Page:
‘The first rule for a good style is to have something to say; in fact, this in itself is almost enough.’
This is a quote by the 19th century philosopher Arthur Schopenhauer.
As a former philosophy student, I can’t help but share such a snippet of wisdom with you every now and then.
Schopenhauer was popular among my fellow students.
This was partly due to his provocative, pessimistic view of life. He was a grumpy old man. Selections of his work have been compiled in Dutch as De wereld een hel (The world a hell) and Er is geen vrouw die deugt (There are no good women).
Schopenhauer was also popular because his work is so easy to read. He has an elegant, attractive, literary style.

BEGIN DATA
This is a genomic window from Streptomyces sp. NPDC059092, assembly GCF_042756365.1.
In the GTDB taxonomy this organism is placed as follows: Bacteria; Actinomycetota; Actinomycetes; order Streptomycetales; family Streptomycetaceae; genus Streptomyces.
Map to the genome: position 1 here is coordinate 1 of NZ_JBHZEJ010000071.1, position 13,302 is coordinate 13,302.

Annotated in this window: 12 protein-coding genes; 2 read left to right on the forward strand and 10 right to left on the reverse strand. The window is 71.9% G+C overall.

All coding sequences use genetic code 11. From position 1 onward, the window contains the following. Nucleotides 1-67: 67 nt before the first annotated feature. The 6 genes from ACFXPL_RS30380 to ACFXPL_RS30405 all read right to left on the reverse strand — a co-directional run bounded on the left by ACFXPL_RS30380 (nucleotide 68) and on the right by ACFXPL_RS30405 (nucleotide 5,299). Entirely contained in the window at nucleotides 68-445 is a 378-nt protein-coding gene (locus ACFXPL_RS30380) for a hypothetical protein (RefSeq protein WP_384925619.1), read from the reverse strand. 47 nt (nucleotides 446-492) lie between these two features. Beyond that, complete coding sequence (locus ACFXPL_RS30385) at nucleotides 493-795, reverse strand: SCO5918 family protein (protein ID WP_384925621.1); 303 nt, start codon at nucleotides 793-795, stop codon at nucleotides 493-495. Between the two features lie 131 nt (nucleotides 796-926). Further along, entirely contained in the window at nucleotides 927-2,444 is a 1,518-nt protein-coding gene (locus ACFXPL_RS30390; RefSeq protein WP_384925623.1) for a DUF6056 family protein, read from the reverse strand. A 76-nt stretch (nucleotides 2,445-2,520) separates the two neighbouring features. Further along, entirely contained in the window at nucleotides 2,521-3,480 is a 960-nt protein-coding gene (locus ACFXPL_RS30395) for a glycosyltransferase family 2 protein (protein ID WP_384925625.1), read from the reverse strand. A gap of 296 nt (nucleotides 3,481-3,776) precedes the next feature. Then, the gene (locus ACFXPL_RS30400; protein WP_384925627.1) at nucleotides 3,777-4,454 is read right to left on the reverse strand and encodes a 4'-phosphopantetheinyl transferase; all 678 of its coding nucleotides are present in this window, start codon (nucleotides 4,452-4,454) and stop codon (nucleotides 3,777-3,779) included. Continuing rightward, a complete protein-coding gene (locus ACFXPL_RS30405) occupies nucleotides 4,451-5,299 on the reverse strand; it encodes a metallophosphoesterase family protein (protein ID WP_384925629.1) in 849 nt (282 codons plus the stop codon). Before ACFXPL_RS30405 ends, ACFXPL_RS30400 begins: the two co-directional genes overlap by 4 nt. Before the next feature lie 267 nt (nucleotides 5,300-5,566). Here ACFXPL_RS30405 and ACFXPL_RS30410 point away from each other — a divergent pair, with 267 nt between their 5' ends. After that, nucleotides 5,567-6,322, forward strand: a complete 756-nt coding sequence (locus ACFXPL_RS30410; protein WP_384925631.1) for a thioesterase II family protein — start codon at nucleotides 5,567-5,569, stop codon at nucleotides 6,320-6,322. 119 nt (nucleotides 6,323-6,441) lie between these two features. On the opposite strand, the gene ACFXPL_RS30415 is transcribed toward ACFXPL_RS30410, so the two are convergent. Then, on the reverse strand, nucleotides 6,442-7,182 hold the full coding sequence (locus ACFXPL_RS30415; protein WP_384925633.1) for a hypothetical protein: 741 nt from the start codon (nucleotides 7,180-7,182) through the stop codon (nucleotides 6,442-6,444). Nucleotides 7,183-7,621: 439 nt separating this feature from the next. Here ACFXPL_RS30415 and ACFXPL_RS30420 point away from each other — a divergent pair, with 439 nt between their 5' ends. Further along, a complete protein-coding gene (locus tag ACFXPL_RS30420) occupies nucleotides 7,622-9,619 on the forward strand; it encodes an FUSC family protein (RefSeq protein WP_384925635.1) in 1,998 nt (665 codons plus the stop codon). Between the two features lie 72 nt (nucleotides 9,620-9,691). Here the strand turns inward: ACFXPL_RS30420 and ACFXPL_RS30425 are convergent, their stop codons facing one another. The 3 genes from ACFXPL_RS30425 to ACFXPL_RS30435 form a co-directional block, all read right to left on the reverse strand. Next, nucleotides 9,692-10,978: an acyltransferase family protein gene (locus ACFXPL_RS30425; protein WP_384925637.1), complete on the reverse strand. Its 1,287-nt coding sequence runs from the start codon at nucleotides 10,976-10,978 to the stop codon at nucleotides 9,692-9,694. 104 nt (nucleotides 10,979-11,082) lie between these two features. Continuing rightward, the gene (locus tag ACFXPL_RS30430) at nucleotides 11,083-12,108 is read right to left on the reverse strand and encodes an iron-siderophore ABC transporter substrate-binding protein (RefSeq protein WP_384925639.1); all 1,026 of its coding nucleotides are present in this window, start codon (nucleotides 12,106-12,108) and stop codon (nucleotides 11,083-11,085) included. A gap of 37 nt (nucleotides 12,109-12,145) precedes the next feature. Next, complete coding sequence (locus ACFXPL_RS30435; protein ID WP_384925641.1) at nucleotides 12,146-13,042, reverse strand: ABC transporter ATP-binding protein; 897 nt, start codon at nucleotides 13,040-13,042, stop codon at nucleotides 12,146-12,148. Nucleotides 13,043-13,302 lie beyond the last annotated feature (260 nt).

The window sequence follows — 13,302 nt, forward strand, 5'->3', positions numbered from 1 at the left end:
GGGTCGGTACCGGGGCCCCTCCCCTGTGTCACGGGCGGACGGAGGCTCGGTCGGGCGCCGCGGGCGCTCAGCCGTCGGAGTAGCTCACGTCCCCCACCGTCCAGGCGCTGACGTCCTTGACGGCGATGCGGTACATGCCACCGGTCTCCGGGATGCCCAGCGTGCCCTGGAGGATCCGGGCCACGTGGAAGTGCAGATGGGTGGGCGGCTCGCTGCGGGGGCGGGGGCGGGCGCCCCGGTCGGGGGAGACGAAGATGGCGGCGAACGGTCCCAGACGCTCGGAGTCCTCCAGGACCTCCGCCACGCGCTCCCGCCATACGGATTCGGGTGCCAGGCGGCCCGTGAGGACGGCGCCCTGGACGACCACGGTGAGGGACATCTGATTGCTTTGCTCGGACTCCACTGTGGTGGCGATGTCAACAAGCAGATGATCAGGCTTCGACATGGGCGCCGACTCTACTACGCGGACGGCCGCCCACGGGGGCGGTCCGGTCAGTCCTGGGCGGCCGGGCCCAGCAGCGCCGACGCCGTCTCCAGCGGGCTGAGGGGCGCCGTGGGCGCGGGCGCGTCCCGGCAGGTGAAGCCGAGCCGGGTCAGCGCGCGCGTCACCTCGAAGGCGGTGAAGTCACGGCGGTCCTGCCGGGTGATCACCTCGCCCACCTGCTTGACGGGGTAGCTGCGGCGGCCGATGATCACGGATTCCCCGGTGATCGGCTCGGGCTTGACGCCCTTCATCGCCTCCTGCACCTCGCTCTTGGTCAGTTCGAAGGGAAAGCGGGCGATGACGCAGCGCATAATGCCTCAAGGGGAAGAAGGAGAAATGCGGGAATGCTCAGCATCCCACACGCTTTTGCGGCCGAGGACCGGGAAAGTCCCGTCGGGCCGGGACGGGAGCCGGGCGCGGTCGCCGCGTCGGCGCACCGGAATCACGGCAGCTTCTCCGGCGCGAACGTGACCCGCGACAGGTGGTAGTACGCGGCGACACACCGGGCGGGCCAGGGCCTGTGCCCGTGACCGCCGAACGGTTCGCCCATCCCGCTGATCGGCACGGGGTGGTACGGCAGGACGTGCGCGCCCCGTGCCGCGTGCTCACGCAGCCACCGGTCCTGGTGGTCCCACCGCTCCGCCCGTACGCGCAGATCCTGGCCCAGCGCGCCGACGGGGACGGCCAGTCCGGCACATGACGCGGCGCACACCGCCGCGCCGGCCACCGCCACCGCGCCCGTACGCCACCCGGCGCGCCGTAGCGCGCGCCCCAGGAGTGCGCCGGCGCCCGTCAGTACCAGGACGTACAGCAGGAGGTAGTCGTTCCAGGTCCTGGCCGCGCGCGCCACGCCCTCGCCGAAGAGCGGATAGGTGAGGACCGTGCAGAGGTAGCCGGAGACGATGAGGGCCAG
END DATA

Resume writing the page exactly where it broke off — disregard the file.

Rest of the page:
But according to him, the basis of a good style is that you have something to say.
He is right.
And it also applies to communication about your work.
Sometimes I see people worrying about form early on. Sentence length, passive sentences, spelling. Fonts, colors, and alignment on slides.
But not the essence.
Make sure that first, you know what you want to say. What your message is. And pay most attention to that.
Only then, worry about form.